264 pp., 6.125 x 9.25, 16 halftones, 1 map, 1 table, notes, bibl., index
Race and Remembering in the Civil War's Aftermath
After conquering Atlanta in the summer of 1864 and occupying it for two months, Union forces laid waste to the city in November. William T. Sherman's invasion was a pivotal moment in the history of the South and Atlanta's rebuilding over the following fifty years came to represent the contested meaning of the Civil War itself. The war's aftermath brought contentious transition from Old South to New for whites and African Americans alike. Historian William Link argues that this struggle defined the broader meaning of the Civil War in the modern South, with no place embodying the region's past and future more clearly than Atlanta.
Link frames the city as both exceptional--because of the incredible impact of the war there and the city's phoenix-like postwar rise--and as a model for other southern cities. He shows how, in spite of the violent reimposition of white supremacy, freedpeople in Atlanta built a cultural, economic, and political center that helped to define black America.
“An unparalleled introduction to the history of nineteenth-century Atlanta. . . . Link’s pioneering and engaging study merits the attention of professional historians and general readers alike.”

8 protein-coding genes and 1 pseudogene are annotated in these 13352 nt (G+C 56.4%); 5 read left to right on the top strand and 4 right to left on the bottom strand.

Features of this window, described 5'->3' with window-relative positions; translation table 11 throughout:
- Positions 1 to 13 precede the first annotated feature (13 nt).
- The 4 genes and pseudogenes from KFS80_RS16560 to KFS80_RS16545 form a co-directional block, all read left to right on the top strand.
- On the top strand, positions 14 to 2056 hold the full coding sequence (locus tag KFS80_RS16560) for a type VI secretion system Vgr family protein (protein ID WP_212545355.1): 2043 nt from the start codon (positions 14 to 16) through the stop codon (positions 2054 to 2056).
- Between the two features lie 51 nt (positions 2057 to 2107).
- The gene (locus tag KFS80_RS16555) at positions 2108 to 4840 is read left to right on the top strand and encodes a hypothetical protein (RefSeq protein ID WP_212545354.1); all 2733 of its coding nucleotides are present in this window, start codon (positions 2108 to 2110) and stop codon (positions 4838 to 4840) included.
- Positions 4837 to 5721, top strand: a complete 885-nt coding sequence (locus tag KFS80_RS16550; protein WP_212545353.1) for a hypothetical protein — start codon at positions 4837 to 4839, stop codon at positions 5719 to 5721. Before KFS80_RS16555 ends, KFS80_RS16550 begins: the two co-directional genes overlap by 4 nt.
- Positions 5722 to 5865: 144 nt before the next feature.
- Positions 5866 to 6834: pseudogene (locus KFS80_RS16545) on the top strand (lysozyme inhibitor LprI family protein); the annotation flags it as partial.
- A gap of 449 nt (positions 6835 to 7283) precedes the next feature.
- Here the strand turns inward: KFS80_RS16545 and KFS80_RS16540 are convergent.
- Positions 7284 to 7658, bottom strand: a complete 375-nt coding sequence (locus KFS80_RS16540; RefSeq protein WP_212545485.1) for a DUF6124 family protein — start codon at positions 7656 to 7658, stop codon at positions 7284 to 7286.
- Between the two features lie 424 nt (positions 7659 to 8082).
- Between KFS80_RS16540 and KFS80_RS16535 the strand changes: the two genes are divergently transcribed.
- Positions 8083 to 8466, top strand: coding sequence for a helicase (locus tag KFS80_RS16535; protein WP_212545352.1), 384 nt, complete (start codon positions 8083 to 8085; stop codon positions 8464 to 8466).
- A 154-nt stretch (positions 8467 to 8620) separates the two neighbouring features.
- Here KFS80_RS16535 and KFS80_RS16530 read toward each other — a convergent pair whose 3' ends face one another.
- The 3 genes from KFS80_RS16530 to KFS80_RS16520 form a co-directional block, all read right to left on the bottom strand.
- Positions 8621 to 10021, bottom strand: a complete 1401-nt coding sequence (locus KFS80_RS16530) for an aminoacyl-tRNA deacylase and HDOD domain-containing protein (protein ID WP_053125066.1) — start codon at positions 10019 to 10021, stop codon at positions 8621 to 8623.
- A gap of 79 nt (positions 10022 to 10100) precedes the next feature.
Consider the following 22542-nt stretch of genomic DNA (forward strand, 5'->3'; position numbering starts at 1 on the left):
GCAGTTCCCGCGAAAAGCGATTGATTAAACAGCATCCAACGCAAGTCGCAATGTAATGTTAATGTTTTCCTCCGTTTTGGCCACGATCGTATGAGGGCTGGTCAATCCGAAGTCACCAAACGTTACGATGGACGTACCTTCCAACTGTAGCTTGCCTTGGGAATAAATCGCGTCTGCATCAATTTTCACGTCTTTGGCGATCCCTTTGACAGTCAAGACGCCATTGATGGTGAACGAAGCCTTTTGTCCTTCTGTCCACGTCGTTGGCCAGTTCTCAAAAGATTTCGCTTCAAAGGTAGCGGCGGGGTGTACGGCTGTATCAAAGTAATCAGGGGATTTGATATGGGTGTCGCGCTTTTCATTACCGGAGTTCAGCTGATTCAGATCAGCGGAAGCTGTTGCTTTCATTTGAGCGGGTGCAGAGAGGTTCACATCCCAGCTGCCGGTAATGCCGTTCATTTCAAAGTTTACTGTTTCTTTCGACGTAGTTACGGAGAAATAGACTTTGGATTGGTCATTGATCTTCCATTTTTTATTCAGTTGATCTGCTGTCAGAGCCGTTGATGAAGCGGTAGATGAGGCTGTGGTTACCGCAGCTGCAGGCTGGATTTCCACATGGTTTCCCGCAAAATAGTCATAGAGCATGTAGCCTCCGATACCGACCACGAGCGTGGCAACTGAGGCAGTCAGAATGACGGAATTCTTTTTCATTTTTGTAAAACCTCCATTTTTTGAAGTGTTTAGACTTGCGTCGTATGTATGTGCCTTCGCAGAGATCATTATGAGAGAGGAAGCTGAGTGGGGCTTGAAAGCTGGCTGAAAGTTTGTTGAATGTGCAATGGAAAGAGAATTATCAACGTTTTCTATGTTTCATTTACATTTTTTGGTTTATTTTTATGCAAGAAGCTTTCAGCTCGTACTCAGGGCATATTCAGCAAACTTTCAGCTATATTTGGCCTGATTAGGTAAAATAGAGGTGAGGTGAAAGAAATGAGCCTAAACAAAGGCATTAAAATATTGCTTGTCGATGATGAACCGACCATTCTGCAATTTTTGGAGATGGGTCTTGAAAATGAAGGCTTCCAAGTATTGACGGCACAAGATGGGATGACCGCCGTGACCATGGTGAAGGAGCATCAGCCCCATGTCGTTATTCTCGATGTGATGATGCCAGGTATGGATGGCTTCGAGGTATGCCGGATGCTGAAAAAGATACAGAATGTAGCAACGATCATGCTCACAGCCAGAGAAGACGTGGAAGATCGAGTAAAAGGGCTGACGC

--Register of the Kentucky Historical Society
“This is an important book, and William Link shows that Atlanta was indeed a place where the past and the future, the Civil War and the New South, race and economics, and memory and reality converged.”
--North Carolina Historical Review
“No reader will come away . . . doubting Atlanta’s status as the cradle of the New South.”
--Journal of Southern History
“Link has . . . uncovered some fascinating stories of how Atlanta became such a symbol in a contest over the memory of the war and the meaning of the South’s future.”
--American Historical Review
"Its strength lies in its detailed explication of the New South narrative of destruction and rebirth and its successful exclusion of African Americans."
--Georgia Historical Quarterly
"Meticulously researched . . . Link's book is a well-crafted study well worth the attention of those interested in the early dynamics of race relations."
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